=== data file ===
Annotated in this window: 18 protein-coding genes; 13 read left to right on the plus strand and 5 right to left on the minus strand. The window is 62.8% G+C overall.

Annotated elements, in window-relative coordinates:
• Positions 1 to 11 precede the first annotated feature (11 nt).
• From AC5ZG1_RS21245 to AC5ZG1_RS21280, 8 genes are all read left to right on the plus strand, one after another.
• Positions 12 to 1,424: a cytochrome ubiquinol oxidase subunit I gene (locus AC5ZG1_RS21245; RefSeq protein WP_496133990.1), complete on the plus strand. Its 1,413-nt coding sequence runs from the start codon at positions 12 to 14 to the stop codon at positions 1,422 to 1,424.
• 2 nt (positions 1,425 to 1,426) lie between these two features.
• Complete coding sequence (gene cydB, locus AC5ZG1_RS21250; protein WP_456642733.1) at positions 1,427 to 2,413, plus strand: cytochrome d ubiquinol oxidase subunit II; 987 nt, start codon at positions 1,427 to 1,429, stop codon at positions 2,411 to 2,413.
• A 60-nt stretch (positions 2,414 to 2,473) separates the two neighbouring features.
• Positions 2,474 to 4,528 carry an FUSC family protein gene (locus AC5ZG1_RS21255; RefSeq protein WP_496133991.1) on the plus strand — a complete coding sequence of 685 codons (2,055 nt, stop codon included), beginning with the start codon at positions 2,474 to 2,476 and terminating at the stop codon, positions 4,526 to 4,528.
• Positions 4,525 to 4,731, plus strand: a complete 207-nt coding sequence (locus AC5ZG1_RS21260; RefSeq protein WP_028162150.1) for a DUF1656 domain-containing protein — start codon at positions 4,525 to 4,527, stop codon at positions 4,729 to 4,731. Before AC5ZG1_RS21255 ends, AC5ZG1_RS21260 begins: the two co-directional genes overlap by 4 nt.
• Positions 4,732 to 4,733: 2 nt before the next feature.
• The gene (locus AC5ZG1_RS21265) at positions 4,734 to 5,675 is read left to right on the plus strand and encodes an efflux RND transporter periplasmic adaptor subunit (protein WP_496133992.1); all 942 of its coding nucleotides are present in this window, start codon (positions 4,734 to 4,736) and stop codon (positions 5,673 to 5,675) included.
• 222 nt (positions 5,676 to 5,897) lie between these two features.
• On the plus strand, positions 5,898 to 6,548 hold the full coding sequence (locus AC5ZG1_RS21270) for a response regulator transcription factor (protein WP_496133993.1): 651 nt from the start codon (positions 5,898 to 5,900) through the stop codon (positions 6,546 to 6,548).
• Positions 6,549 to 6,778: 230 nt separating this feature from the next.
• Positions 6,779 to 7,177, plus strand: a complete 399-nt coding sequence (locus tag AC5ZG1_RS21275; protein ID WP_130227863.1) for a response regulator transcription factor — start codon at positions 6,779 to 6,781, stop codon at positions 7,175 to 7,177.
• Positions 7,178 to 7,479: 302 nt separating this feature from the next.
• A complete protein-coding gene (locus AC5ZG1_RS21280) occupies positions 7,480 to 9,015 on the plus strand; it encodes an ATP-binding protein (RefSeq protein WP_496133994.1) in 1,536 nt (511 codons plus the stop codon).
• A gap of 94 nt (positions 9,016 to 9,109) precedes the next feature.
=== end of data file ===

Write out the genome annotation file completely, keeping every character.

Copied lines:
Annotated in this window: 18 protein-coding genes; 13 read left to right on the plus strand and 5 right to left on the minus strand. The window is 62.8% G+C overall.

Annotated elements, in window-relative coordinates:
• Positions 1 to 11 precede the first annotated feature (11 nt).
• From AC5ZG1_RS21245 to AC5ZG1_RS21280, 8 genes are all read left to right on the plus strand, one after another.
• Positions 12 to 1,424: a cytochrome ubiquinol oxidase subunit I gene (locus AC5ZG1_RS21245; RefSeq protein WP_496133990.1), complete on the plus strand. Its 1,413-nt coding sequence runs from the start codon at positions 12 to 14 to the stop codon at positions 1,422 to 1,424.
• 2 nt (positions 1,425 to 1,426) lie between these two features.
• Complete coding sequence (gene cydB, locus AC5ZG1_RS21250; protein WP_456642733.1) at positions 1,427 to 2,413, plus strand: cytochrome d ubiquinol oxidase subunit II; 987 nt, start codon at positions 1,427 to 1,429, stop codon at positions 2,411 to 2,413.
• A 60-nt stretch (positions 2,414 to 2,473) separates the two neighbouring features.
• Positions 2,474 to 4,528 carry an FUSC family protein gene (locus AC5ZG1_RS21255; RefSeq protein WP_496133991.1) on the plus strand — a complete coding sequence of 685 codons (2,055 nt, stop codon included), beginning with the start codon at positions 2,474 to 2,476 and terminating at the stop codon, positions 4,526 to 4,528.
• Positions 4,525 to 4,731, plus strand: a complete 207-nt coding sequence (locus AC5ZG1_RS21260; RefSeq protein WP_028162150.1) for a DUF1656 domain-containing protein — start codon at positions 4,525 to 4,527, stop codon at positions 4,729 to 4,731. Before AC5ZG1_RS21255 ends, AC5ZG1_RS21260 begins: the two co-directional genes overlap by 4 nt.
• Positions 4,732 to 4,733: 2 nt before the next feature.
• The gene (locus AC5ZG1_RS21265) at positions 4,734 to 5,675 is read left to right on the plus strand and encodes an efflux RND transporter periplasmic adaptor subunit (protein WP_496133992.1); all 942 of its coding nucleotides are present in this window, start codon (positions 4,734 to 4,736) and stop codon (positions 5,673 to 5,675) included.
• 222 nt (positions 5,676 to 5,897) lie between these two features.
• On the plus strand, positions 5,898 to 6,548 hold the full coding sequence (locus AC5ZG1_RS21270) for a response regulator transcription factor (protein WP_496133993.1): 651 nt from the start codon (positions 5,898 to 5,900) through the stop codon (positions 6,546 to 6,548).
• Positions 6,549 to 6,778: 230 nt separating this feature from the next.
• Positions 6,779 to 7,177, plus strand: a complete 399-nt coding sequence (locus tag AC5ZG1_RS21275; protein ID WP_130227863.1) for a response regulator transcription factor — start codon at positions 6,779 to 6,781, stop codon at positions 7,175 to 7,177.
• Positions 7,178 to 7,479: 302 nt separating this feature from the next.
• A complete protein-coding gene (locus AC5ZG1_RS21280) occupies positions 7,480 to 9,015 on the plus strand; it encodes an ATP-binding protein (RefSeq protein WP_496133994.1) in 1,536 nt (511 codons plus the stop codon).
• A gap of 94 nt (positions 9,016 to 9,109) precedes the next feature.